BBG Sports has recently introduced a new Comet suite of tools for tennis, and turned to its long-term technology provider, Bluefish444, to ensure everything worked.

Bluefish444-1-BBG Sports-PIC-CAP

BBG Sports gains Epoch-winning I/O performance with Bluefish444 upgrade

Melbourne-based BBG Sports has been providing broadcast add-ons for tennis and cricket TV coverage since 1991, such as its Hot Spot, which uses infrared to see if the ball hit the bat or the batsman’s pads. It recently introduced a new Comet suite of tools for tennis, and turned to its long-term technology provider, Bluefish444, to ensure everything worked.

BBG has been using Bluefish444 hardware since 2009, with all but a couple of its tools now exclusively using Bluefish Epoch cards. After a feature request from BBG, Bluefish added an input field count card property to its SDK, which allows the timers on all cards to be reset simultaneously, to ensure that all feeds are always kept in sync.

This has been particularly important for BBG’s Snickometer (or Snicko) technology for cricket, which uses three separate high-speed Sony 4300 cameras to provide multiple angles for Snicko reviews. All three cameras must record in perfect sync, so that when the third umpire steps back or forward a frame, they can see the exact same point in time on all cameras to make the correct decision. BBG’s current configuration for Snicko in Australia is two Epoch | 4K Supernova S+ and an Epoch | 4K Neutron, for nine inputs (three from each high-speed camera for video), a tenth input with embedded audio, and an output to go to the broadcaster and subsequently the international feed.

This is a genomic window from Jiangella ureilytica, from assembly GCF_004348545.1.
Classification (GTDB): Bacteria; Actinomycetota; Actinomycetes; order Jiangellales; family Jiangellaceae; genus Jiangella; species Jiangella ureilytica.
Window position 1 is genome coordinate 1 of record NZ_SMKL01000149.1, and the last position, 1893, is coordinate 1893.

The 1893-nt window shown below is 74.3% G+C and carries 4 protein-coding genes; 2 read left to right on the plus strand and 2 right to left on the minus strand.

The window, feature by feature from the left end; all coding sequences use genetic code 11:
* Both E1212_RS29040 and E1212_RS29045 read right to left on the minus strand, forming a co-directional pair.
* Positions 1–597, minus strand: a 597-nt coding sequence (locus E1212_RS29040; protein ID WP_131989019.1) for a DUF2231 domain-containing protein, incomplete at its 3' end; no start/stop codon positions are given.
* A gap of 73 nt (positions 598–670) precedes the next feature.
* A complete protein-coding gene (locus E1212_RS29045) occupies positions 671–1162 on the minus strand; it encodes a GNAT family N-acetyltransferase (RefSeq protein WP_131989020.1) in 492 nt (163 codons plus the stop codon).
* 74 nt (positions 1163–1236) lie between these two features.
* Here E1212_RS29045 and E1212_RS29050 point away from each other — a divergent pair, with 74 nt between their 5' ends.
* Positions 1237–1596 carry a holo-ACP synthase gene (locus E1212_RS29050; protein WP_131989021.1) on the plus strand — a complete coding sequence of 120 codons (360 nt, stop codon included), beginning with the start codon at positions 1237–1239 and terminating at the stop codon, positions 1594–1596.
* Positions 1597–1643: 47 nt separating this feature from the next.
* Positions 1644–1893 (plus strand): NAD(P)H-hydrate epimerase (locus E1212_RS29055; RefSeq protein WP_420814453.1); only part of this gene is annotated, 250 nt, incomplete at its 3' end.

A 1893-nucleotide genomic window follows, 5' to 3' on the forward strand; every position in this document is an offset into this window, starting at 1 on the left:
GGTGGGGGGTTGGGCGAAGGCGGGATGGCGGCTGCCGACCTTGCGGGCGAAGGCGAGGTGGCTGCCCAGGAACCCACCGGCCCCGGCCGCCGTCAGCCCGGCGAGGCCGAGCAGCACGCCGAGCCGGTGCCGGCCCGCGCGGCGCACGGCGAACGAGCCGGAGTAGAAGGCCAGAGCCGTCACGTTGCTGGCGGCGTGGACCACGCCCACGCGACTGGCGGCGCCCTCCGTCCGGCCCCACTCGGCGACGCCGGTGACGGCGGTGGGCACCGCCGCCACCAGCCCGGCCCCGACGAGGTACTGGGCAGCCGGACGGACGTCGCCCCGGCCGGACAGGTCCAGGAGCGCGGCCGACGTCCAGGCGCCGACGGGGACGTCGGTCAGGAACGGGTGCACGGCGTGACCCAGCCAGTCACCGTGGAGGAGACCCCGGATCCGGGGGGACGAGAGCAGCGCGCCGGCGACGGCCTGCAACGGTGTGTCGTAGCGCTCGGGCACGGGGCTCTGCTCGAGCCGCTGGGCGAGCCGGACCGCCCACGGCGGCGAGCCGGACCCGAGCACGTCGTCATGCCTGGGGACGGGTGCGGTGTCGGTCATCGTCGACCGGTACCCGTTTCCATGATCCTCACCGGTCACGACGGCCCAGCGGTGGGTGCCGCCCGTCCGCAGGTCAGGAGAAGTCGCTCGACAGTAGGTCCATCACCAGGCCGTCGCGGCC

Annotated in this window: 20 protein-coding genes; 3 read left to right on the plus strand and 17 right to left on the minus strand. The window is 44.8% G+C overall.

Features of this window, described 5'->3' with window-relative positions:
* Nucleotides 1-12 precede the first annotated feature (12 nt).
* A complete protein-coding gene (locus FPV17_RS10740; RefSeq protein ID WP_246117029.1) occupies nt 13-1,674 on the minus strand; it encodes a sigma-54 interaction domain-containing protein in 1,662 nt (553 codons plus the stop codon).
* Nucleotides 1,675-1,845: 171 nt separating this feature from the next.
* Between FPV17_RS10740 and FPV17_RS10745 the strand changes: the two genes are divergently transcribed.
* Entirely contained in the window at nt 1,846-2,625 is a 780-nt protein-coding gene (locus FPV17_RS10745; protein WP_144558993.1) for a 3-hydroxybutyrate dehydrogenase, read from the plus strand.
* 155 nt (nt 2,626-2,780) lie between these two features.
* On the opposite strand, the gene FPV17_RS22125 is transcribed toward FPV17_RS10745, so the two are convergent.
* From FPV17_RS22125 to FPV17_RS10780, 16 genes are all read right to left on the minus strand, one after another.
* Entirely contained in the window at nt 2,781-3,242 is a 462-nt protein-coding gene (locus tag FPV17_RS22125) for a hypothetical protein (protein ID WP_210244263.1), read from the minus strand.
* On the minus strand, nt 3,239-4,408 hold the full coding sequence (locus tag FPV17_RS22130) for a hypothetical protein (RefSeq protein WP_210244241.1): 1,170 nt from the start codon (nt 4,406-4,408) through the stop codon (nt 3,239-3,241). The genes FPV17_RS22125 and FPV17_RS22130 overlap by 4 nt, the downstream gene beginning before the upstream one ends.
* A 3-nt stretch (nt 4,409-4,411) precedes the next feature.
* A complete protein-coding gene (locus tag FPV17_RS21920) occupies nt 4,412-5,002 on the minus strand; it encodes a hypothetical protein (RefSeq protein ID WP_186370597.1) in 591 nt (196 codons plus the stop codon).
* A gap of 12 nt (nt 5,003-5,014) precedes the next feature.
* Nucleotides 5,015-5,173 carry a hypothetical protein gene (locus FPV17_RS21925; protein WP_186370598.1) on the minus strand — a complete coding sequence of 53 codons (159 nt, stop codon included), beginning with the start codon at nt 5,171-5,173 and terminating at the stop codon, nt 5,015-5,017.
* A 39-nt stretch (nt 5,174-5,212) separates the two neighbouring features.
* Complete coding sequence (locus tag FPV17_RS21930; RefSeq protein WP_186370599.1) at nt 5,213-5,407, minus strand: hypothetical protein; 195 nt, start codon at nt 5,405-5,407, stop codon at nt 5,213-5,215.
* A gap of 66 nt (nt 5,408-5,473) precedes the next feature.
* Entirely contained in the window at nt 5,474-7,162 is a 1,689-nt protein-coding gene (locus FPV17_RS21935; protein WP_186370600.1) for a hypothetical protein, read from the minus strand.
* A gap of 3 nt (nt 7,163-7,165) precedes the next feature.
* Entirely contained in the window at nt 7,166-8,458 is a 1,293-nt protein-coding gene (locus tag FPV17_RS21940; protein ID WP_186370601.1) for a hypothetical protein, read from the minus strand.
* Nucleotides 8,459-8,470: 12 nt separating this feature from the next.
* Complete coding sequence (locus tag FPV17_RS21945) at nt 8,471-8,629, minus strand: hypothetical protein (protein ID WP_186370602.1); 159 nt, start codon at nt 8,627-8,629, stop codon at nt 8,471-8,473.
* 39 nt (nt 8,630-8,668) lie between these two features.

“Bluefish’s almost zero latency, zero CPU usage and synchronised recording has been the biggest advantages we’ve seen over other products,” explained Warren Brennan, founder of BBG Sports. “With other cards, we would go out of sync every 25-30 minutes and require a reboot.”

With on-board DMA video processing providing low-latency I/O, Epoch cards have little impact on workstation performance, freeing up CPU resources for BBG’s tools. In comparison tests, BBG found that competitor cards use upwards of 10% of the CPU for the same 10-channel dual-stream 3G-SDI capture workflow.

Bluefish recently released its next generation v6 cross-platform SDK, which allows third-party software to integrate with, and control, Bluefish video I/O devices on Windows, Linux and MacOS systems. With the release of v6, developers can also access a new suite of development tools, enjoy performance increases from existing Epoch hardware and develop support for the latest Kronos I/O cards.

The new upgrade allowed BBG to see a noticeable improvement in DMA performance from their Epoch cards, allowing some systems to move from four to three cards for both 1080i and 1080p formats. The v6 release also helped overcome bandwidth issues they previously encountered when they first switched from 1080i to 1080p for Fox Sports in 2018.

BBG will be looking at higher density Bluefish cards for the next season, particularly the Kronos K8, with eight 3G-SDI I/O on a single card. Brennan also cited upcoming requirements for IP-supported workflows in the US, UK and Europe, which Bluefish has covered with the forthcoming Kronos Optikos, capable of multi-stream SMPTE 2110 I/O on a single card. With BBG having already made the switch to the Kronos-compatible v6 SDK, it means that very little extra development will be required from BBG engineers when they adopt K8 or Optikos.